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Sunday, October 14, 2012

Dead Sea Scrolls

The world debut exhibition, Dead Sea Scrolls: Life and Faith in Ancient Times , was on display at the Franklin Institute in Philadelphia from May 12-October 14. The exhibition was created by the Israel Antiquities Authority (IAA) from the collections of the Israel National Treasures and produced by Discovery Times Square and The Franklin Institute.Gene and Amy took us to see it last night, the final day of the exhibition.
The exhibit featured one of the largest collections of the 2000-year-old Dead Sea Scrolls ever displayed in North America as well as a three-ton stone from the Western Wall in Jerusalem. It included more than 500 items from the biblical era on display alongside the famed scrolls, including many newly discovered Holy Land artifacts. Objects included remains of religious articles, weapons of war, stone carvings, textiles and beautiful mosaics along with everyday household items such as jewelry and ceramics.
Hailed as the most important archaeological find of the 20th century, the story behind the discovery of the Dead Sea Scrolls is almost as interesting as the scrolls themselves.
The first cache of scrolls was discovered in 1947 when a Bedouin shepherd casually tossed a rock into a cave and heard a pot shatter. Over the next eight years, archaeologists excavated a series of caves and found thousands of parchment fragments that included the oldest known copies of the Hebrew Bible.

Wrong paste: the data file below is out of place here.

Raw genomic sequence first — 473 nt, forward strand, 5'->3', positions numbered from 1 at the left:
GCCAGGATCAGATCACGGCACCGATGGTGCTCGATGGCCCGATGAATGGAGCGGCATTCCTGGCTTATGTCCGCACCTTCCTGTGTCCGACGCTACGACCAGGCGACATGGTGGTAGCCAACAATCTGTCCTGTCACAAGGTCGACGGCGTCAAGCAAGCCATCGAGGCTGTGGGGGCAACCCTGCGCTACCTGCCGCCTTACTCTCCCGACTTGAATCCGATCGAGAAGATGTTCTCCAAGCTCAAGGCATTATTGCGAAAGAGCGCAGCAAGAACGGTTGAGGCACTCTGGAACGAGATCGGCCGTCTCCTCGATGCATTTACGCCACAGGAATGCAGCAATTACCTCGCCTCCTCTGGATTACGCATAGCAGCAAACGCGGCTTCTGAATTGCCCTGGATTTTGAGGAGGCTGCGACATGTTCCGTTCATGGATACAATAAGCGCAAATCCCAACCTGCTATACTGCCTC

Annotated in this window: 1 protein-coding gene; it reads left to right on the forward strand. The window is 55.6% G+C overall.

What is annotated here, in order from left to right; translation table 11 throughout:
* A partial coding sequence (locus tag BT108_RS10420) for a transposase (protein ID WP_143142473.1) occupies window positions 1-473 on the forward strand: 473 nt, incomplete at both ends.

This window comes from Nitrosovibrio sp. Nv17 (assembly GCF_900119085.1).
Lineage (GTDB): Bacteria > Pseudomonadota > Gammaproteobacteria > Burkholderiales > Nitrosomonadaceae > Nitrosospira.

While the scribes of the scrolls are unknown, the ancient text shed light on the language used in the Bible, much of which remains unchanged to this day. 
The fragments of the scrolls were displayed inside a circular case. The place was very full and ringed with a line of people that inched forward slower than a snail's pace.


I was amazed at the precise hand lettering on the scrolls. The writing on several phylacteries was so tiny I and perfect it was unbelievable even though I was seeing it with my own eyes.

The men who copied these holy writings on scrolls took their work very seriously. The most complete scroll is the book of Isaiah. A comparison of this scroll with the book of Isaiah we have in our Bible showed only a few minor differences in punctuation. Here is tangible proof that the Word of God has not changed in 2000 years. The way people explain and interpret the Scriptures may change but God's Word has not and will never change. God said what He meant and meant what He said. It's a solid foundation we can build our lives and eternal destinies upon.

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